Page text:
Spring Break 2013: 3 Places That Have Been Ruined By Spring Breakers

It's that time of year again. High school seniors and college students of all stripes look forward and either loved or loathed by hoteliers, shop keepers, bartenders, and the entire hospitality industry. Yes, my friends, I'm talking about Spring Break, when students flock to (mostly) coastal cities in Florida, California, and any number of places outside the U.S. to drink, debauch, and generally behave in so self-indulgent a way that would it would give Caligula pause.

Personally I have never really gotten the operating ethic behind Spring Break, but having grown up in a favored Spring Break destination where every weekend was comparable to Spring Break, I understand why (I also never quite saw the attraction of dedicating an entire vacation to making a first world ass of myself). Time on both the vacationing and working side of Spring Break has soured my opinion on the whole thing and I'm hardly alone in that sentiment, which is why today I'm going to talk to you about three places ruined by Spring Breakers.

1. Freeport, Grand Bahama Island, Bahamas


Let's get the most personal and bitter listing out of the way. My hometown loses much of the fun it usually offers once Spring Break hits. Ease of accessibility (flights are short and cheap from Fort Lauderdale and Miami) and drinking laws that are looser than a five year old's tooth make it a favorite with every Spring Breaker that hasn't hit twenty one yet. Unlike the rest of this list though there hasn't been an official backlash against Spring Breakers. Local legislators have gone out of their way to pointedly ignore any issues that may arise, though given the tourism based economy they can't be blamed for it.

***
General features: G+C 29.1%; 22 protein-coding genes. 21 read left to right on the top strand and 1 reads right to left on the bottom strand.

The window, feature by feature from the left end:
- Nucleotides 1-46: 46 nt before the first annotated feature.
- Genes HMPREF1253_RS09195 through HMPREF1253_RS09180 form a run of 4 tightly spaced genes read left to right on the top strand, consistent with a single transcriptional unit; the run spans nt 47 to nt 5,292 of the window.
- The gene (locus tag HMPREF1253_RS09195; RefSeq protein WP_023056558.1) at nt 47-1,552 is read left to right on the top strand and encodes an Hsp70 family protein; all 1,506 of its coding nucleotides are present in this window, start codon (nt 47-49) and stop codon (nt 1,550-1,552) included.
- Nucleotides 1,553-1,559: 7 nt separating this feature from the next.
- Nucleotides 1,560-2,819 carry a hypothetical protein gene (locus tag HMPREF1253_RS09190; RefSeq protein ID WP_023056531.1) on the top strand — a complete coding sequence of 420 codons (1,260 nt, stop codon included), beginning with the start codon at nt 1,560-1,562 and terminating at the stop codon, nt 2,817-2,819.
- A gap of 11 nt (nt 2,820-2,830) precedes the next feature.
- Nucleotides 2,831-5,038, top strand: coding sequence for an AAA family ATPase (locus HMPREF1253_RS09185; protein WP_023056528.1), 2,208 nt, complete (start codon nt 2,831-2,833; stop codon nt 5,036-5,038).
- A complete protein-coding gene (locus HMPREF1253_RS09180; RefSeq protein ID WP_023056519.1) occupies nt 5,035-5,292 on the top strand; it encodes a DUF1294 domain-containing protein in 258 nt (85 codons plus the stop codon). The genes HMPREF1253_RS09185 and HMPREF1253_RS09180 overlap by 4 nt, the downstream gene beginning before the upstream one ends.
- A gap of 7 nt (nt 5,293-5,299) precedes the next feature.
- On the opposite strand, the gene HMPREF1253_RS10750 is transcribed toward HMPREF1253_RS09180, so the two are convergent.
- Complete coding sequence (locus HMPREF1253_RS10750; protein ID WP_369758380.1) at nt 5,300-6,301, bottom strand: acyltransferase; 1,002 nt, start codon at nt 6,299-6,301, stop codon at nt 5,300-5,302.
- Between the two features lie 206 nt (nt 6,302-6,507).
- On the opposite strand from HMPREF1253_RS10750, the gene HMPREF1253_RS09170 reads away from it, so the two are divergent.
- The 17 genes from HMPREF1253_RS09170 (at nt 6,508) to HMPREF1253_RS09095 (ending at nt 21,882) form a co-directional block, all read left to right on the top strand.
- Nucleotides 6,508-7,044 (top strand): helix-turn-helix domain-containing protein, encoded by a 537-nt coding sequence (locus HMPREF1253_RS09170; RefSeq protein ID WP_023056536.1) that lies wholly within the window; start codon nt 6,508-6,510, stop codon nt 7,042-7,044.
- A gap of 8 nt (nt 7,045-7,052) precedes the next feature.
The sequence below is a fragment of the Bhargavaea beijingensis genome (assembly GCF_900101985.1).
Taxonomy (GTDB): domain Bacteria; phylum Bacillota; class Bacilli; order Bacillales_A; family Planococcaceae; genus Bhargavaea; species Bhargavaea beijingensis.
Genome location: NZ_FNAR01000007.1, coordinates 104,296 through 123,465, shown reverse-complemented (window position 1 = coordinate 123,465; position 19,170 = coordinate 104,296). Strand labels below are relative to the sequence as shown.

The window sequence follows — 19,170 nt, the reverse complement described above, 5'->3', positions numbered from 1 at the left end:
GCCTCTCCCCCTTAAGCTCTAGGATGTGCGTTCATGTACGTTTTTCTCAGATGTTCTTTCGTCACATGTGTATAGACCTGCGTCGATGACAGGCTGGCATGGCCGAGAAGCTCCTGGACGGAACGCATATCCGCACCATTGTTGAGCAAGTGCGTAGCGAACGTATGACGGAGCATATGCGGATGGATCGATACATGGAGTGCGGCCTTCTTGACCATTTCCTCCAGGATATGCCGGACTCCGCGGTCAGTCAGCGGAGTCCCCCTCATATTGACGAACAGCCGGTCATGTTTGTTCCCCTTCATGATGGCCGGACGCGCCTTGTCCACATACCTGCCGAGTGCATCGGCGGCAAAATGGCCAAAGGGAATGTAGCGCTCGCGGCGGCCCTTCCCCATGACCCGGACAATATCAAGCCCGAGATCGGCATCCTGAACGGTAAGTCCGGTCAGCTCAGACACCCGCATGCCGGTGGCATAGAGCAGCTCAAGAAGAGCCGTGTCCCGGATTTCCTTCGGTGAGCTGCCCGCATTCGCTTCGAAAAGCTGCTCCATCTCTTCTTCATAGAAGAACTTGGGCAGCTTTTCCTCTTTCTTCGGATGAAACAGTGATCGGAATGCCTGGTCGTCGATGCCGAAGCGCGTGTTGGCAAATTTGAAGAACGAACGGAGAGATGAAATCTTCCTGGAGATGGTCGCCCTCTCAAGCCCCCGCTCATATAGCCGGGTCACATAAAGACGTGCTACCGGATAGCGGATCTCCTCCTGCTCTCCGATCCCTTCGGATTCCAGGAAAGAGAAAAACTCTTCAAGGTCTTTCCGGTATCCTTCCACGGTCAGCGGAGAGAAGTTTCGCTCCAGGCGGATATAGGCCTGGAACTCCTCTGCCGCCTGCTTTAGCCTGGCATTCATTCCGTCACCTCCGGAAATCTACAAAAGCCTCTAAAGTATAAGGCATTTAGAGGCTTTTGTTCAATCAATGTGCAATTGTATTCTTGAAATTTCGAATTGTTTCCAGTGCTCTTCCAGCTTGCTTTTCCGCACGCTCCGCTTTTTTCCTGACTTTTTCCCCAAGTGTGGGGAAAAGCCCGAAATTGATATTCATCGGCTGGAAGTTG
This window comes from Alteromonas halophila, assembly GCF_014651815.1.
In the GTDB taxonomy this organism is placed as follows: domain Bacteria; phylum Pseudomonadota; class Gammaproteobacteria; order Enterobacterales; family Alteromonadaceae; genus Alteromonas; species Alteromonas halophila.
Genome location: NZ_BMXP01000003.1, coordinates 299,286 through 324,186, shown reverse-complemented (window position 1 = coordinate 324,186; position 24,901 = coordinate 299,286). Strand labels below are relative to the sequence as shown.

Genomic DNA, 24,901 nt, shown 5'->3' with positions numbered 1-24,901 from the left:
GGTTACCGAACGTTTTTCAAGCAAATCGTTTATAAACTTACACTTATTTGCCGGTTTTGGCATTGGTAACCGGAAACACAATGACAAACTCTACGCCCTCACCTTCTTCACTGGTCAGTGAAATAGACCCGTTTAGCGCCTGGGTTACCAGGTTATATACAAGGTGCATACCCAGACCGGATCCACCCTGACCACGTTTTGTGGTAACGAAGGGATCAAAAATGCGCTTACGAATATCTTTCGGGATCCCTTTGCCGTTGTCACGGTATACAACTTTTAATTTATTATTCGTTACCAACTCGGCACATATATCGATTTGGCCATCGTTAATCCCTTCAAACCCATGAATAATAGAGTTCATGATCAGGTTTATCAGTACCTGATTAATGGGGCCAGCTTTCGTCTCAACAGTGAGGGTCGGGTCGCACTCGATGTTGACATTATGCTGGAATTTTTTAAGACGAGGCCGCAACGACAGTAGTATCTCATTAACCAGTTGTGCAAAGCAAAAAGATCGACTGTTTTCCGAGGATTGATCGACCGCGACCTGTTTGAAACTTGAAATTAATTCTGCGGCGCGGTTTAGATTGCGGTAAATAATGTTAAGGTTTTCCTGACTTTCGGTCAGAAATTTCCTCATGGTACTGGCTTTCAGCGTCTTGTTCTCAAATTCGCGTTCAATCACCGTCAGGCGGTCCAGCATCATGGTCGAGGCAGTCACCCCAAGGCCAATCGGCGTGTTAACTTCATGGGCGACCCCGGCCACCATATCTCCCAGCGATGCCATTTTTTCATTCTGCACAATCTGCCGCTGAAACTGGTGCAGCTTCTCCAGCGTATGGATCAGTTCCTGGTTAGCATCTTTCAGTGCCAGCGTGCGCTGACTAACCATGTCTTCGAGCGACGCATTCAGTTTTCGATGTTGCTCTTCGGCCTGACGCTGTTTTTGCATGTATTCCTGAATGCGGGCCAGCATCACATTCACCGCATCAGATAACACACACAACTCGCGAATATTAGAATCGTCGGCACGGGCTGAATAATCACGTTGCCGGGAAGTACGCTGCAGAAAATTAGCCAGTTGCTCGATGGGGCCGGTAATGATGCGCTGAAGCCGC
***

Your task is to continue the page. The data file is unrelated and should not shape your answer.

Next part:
The bars in the tourist quarter that is Port Lucaya are also very tolerant of behavior that would otherwise get you cut off at even the most uncaring bar. While I'm game for a good debauch every now and then weeks on end of giddy 16 to 20-year-olds (age limits are rarely enforced) binge drinking themselves blind has a tendency to ruin not only the local's taste for partying, but also can sour the experience of any other visitors to have the dubious luck of being on the island at the same time.

2. Fort Lauderdale, Fla.


A bit less of a personal choice, Fort Lauderdale enjoyed a reputation stretching from the end of the Second World War all the way through to the 1980s. The reputation owes it's thanks to two events: The first in 1935 when the Colgate University men's swim team went there to practice over break, as well as the film, Where the Boys Are.

By the time the mid-1980s came around though, many residents had become tired of the amount of damage done by vacationers that the local government passed laws restricting parties (This happened at the same time the National Minimum Drinking Age Act was enacted). These two efforts served to effectively end Spring Break in Fort Lauderdale, with numbers dropping form 350,000 in 1984 to 20,000 by 1989.

3. Palm Springs, Calif.


One of several inland destinations, Palm Spings is another city that can sing the same sad tune as Fort Lauderdale. Made famous by the movie, Palm Springs Weekend, Palm City was the West Coast capitol of Spring Break until the early 1990s when excessive fighting, drinking and drug use finally pushed the city government to impose restrictions similar to those enacted in Fort Lauderdale.

Perhaps there's a moral or lesson to all this, something that successive generations of Spring Breakers have missed in the mad blitz to booze binge that our own generation might take away from the successive ruination of what once were Spring Break's finest destinations. If I had to wager, it'd be that leaving a city looking like it's been sacked by Mongols once a year is not how you endear yourself to the locals and get an enthusiastic second greeting.